Should I touch it?

Discussion in 'Location Recording' started by David French, Feb 7, 2007.

  1. David French

    David French Well-Known Member

    Please read the following before answering that... :shock:

    I'm referrring to a particular recording, and to the tweakhead mentality in general.

    Excerpt from a cool piece of new chamber music

    So it's obviously a decent enough recording, but I've been pondering things such as adjusting the width (maybe a hair too wide?), adding a bit of verb, adding a slight presence boost (maybe a bit murky?), and adding some foundation (maybe a bit light in the 150 Hz range?). I've also pondered some rather stupid things such as NR and rolling of the ultra lows for rumble control (barely audible in the quietest moments. Anybody think that any of these things are actually valid?

    Tweakism is a disease, and I have tendencies toward it. Luckily, I know how silly it usually is, and I actively shun it. Still, the doubt is always there n some quantity.

    So, does anyone think that there's any good reasons for messing with this recording, or should I leave well enough alone? How 'bout in general? How do you learn to leave it alone?
  2. MadTiger3000

    MadTiger3000 Active Member

    I could almost cosign the need for the presence boost. Almost.

    The way to leave it alone? Sit back, and try to forget about being a professional. Just enjoy the piece. If you can enjoy it, then it is done.
  3. David French

    David French Well-Known Member

    Interesting philosophy...
  4. aracu

    aracu Active Member

    How about, do everything you want with it, keeping versions of
    the original and of each combination of tweaks, then compare
    them a couple weeks later.
  5. David French

    David French Well-Known Member

    Another interesting suggestion. Thanks.
  6. Simmosonic

    Simmosonic Active Member

    I used to suffer from Tweakism terribly. I got over it, but now I have the opposite problem; I usually find myself preferring to leave things as they are, even when they would actually benefit from some tweaking. Perhaps I'm just lazy?

    So, I have to get ultra-objective about it and ask myself things that have simple yes/no answers, most that can be confirmed by looking at a meter or other objective technical display, such as "Is the dynamic range acceptable for the market it is aimed at? Is the bandwidth appropriate? Is the noise level acceptable? Is the balance correct? Is the stereo width appropriate? Is it wet enough, or too wet?" That helps me keep it in perspective. (Quite often, fixing one or two of the measurable objective problems has the wonderful side-effect of taking care of the subjective problems in the recording.)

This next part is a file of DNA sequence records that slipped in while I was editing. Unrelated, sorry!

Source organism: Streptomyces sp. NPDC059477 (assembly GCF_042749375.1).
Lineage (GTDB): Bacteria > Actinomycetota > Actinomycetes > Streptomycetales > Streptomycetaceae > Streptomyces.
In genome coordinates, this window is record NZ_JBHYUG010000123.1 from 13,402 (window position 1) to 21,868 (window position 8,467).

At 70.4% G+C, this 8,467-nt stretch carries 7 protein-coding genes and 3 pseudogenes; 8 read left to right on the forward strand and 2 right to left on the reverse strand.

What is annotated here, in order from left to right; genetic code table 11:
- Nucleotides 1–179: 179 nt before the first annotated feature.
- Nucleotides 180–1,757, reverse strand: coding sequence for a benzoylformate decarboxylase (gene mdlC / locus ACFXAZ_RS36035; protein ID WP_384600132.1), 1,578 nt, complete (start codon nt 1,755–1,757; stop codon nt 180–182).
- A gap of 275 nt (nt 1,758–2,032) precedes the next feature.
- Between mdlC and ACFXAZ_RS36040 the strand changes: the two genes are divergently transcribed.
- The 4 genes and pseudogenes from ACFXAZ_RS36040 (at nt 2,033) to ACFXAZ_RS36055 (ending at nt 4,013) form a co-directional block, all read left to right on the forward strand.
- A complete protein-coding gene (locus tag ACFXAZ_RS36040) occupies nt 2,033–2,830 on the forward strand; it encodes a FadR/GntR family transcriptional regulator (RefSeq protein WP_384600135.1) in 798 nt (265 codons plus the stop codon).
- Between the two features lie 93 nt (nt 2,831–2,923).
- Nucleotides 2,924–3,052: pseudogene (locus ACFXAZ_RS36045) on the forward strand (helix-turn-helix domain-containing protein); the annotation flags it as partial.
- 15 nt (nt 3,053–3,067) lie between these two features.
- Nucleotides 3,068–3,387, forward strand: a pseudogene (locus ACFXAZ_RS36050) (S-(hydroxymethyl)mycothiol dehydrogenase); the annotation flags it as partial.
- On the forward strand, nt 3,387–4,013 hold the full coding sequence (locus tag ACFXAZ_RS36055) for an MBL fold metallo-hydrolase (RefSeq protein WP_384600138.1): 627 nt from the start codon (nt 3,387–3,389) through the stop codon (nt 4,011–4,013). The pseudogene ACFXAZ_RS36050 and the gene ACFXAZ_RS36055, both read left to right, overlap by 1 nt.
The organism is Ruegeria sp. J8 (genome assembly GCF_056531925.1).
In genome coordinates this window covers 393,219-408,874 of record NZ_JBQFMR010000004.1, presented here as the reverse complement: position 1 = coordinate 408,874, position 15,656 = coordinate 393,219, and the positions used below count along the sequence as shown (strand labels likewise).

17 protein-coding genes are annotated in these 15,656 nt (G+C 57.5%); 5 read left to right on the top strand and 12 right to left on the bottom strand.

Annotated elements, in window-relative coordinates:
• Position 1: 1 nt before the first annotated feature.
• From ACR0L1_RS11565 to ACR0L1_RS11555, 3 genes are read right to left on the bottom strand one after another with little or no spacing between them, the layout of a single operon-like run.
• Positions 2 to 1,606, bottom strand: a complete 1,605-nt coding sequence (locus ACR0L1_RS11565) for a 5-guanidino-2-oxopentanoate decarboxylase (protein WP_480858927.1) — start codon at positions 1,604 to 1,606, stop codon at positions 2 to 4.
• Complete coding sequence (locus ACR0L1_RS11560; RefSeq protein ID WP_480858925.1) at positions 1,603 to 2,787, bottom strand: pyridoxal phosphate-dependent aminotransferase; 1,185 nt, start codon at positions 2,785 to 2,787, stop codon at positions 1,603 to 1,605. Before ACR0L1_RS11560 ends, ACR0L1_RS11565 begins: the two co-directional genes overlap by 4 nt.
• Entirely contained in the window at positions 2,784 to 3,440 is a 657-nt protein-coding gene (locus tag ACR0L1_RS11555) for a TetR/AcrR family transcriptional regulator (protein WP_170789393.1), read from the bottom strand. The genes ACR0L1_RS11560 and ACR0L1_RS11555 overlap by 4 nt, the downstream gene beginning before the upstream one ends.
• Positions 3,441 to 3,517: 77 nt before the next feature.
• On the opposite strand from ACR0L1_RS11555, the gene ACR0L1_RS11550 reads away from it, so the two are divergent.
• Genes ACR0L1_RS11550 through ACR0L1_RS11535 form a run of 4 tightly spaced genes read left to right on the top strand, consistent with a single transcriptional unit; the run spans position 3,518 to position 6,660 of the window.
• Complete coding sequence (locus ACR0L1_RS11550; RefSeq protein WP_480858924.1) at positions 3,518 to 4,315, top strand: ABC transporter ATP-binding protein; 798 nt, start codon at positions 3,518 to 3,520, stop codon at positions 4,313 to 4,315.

Then I make the changes, put it aside and take a listen the next day...

    Five times out of ten I'll undo the changes and go with the original. Or put it aside for another day. Or just give up and give it to someone else to fix...

    [Sorry, this whole response sounds much more serious than was intended.]
  7. RemyRAD

    RemyRAD Guest

    I know exactly how you guys feel! Don't labor over this too much David. It sounds very nice already.

    Back in my younger days, I paid great attention to detail. When I was 17, I was already employed as a production and sometimes music engineer with Flite3 recordings in Baltimore. One day, the President/Owner, who used to regularly record the Baltimore Symphony, comes into my control room, while I am tone pulsing, AV slide shows. He tells me needs my help in listening to something in his control room?? (My help???) So he starts playing back something of the Baltimore Symphony he had just recorded. He wanted me to sit in the sweet-spot (wow??). To which he looked it me, with a crazed look in his eye and asked me "is that oboe absolutely center?!?" I told him, "it sounds fine to me?" He seemed to be pleased with that answer and sent me back to pulsing my AV shows.

    So basically, as I have matured, as much is I want to get things right, especially in the studio, I really look forward to the spontaneous happenstance's, which I find more human, more organic, more listenable to me. My boss was crazed from too much minutia. We've all gone through that. It becomes harder on the system, the human system, as you age. Later, it just seems to be counterproductive? I suppose it might be different if you have many $$$, like they used to in the old days?? But these days, everybody wants drive-through.

    Would you like loud frying chips with your big Mac??
    Ms. Remy Ann David
  8. Simmosonic

    Simmosonic Active Member

  9. David French

    David French Well-Known Member

    Great advice, both of you. Thanks. I needed that.

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